Summary of Council decision:
Two issues were investigated, both of which were Upheld.
A radio ad for Kopparberg, heard on 19 September 2021, featured a voiceover which stated, “Tonight you will meet up with your best mates.” A woman said, “Hey I missed you.” The voiceover continued, “Or some new mates.” A woman said, “Hi. I am Sarah.” The voiceover stated, “Or someone who may be more than a mate.” A woman responded, “Hey.” The voiceover said, “You’ll head off to that new bar.” A woman said, “I think it is called Ladybirds.” The voiceover said, “Or that old pub. You’ll order a cider.” A man said, “Yes I’ll have a Kopparberg please.” The voiceover stated, “Or something new.” A woman said, “Kopparberg makes vodka?” The voiceover stated, “You’ll earn a new nickname.” A woman stated, “All right Bubbles.” The voiceover continued, “You’ll hear a new song.” A man stated, “What a tune.” The voiceover stated, “You'll become a new legend.” A man stated, “To Greg!” A group responded “To Greg!” The voiceover continued, “Whatever you do make those nights at Uni one to remember. Kopparberg, to firsts that last. Drinkaware for the facts. Please drink responsibly.”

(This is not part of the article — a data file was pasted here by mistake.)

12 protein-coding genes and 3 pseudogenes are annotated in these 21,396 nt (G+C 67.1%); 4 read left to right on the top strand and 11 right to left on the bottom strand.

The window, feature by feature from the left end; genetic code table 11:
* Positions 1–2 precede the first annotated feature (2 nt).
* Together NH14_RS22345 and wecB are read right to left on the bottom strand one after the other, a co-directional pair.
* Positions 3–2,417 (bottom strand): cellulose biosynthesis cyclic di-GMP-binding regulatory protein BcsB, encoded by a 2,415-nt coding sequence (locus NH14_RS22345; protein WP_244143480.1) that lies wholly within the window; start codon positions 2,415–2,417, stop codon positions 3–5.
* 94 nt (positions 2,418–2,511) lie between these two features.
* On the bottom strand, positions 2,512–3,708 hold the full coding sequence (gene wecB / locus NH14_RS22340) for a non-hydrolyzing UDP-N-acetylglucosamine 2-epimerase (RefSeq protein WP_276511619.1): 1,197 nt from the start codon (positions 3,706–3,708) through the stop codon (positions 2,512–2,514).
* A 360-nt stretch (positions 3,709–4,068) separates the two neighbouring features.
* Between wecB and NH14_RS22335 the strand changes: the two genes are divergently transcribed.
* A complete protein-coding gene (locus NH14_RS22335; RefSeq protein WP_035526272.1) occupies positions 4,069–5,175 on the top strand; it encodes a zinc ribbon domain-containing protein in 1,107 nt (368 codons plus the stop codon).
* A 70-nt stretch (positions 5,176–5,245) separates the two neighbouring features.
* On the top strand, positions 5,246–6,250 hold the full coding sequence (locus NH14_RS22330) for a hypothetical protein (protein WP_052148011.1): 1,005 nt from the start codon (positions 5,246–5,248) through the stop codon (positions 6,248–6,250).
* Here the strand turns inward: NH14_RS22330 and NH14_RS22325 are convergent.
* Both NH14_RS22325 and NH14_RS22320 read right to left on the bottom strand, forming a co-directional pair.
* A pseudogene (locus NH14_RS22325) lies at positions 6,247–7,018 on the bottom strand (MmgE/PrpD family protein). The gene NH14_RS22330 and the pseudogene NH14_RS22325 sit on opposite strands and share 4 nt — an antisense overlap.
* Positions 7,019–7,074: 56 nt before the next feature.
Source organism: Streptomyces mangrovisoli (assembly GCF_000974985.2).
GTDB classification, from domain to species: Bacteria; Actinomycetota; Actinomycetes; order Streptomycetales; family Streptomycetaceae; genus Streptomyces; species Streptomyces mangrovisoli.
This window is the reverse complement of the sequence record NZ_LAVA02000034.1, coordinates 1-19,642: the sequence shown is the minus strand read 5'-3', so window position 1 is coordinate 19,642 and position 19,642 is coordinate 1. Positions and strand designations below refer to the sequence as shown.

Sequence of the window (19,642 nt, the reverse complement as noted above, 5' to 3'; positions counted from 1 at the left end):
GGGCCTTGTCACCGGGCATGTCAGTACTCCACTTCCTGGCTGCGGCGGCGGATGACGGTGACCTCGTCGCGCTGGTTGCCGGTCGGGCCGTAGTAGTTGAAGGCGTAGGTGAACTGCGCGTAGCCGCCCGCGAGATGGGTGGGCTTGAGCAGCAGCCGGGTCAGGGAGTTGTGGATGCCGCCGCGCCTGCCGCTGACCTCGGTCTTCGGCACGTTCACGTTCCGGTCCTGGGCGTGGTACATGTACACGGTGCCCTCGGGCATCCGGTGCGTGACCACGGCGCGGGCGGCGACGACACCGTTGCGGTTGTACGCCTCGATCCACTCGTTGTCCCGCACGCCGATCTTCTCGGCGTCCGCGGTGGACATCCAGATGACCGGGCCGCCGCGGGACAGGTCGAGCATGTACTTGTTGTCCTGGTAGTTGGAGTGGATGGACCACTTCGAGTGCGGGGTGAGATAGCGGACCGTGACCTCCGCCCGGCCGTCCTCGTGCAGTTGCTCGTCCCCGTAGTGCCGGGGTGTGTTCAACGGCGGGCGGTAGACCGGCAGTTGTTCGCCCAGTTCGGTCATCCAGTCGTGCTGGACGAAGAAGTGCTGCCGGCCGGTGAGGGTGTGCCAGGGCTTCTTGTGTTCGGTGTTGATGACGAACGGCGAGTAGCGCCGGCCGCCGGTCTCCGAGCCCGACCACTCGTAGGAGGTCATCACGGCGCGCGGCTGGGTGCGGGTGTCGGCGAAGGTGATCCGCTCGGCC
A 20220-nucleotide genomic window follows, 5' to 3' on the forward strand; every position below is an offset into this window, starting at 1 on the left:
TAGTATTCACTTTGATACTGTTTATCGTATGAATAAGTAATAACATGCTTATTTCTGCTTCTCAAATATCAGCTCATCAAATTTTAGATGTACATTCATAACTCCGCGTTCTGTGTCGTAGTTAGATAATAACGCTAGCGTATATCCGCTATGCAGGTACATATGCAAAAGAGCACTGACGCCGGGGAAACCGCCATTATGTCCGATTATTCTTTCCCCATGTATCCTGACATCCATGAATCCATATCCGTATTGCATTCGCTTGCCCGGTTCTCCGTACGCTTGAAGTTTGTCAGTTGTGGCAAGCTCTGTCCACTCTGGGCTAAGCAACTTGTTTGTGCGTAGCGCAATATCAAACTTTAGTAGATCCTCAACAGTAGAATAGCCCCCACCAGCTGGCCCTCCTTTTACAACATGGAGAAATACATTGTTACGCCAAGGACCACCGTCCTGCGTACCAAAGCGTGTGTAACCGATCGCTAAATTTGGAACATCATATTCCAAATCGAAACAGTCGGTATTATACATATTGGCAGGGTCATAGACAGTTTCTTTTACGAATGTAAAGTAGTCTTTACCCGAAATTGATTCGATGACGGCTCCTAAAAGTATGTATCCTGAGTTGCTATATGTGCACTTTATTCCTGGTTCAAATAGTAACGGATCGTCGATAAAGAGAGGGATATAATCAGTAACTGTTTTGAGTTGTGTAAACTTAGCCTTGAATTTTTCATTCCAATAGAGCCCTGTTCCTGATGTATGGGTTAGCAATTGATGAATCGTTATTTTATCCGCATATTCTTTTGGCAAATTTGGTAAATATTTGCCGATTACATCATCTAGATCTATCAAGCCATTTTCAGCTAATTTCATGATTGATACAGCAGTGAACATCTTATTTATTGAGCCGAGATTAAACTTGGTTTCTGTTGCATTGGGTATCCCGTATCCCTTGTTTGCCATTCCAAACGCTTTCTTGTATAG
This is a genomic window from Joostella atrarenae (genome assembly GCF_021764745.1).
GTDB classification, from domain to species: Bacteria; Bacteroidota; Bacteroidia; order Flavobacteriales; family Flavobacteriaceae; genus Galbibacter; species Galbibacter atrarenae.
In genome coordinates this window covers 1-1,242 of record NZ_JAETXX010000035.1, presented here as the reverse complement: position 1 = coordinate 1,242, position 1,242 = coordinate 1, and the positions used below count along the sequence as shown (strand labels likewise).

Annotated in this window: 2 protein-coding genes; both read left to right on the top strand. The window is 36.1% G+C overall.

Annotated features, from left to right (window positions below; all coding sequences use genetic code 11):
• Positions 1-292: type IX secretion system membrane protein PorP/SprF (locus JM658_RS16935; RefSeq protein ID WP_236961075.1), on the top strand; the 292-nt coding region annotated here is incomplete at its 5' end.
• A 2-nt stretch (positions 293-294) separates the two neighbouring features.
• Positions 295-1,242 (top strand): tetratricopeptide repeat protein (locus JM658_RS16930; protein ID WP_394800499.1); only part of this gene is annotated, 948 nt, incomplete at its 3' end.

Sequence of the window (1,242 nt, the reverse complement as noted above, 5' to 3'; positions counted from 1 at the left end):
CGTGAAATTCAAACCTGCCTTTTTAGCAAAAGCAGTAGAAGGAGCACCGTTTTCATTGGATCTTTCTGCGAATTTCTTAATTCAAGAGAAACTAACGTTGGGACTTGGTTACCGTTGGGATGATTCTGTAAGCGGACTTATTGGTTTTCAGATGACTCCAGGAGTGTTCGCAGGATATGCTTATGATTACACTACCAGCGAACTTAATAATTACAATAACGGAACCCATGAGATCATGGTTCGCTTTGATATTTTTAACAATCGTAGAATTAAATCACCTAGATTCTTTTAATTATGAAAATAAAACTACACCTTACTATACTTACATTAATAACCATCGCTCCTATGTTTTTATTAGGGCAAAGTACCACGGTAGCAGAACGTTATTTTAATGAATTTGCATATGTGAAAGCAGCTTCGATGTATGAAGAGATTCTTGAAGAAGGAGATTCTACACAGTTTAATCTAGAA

1. The complainant, who believed the ad implied that alcohol could contribute to an individual’s popularity and that drinking alcohol was a key component of social success or acceptance, challenged whether the ad was irresponsible.
2. The ASA challenged whether the ad was irresponsible because it featured individuals who were, or seemed to be, under 25 years of age.
1. Cider of Sweden Ltd t/a Kopparberg said the ad described a range of moments and friendly conversation on a night out with friends. They said that none of the events of the night were linked to alcohol and so the ad did not suggest alcohol contributed to social success or acceptance.
Kopparberg stated that the references to making friends in the ad were made before the group went to the pub or ordered Kopparberg.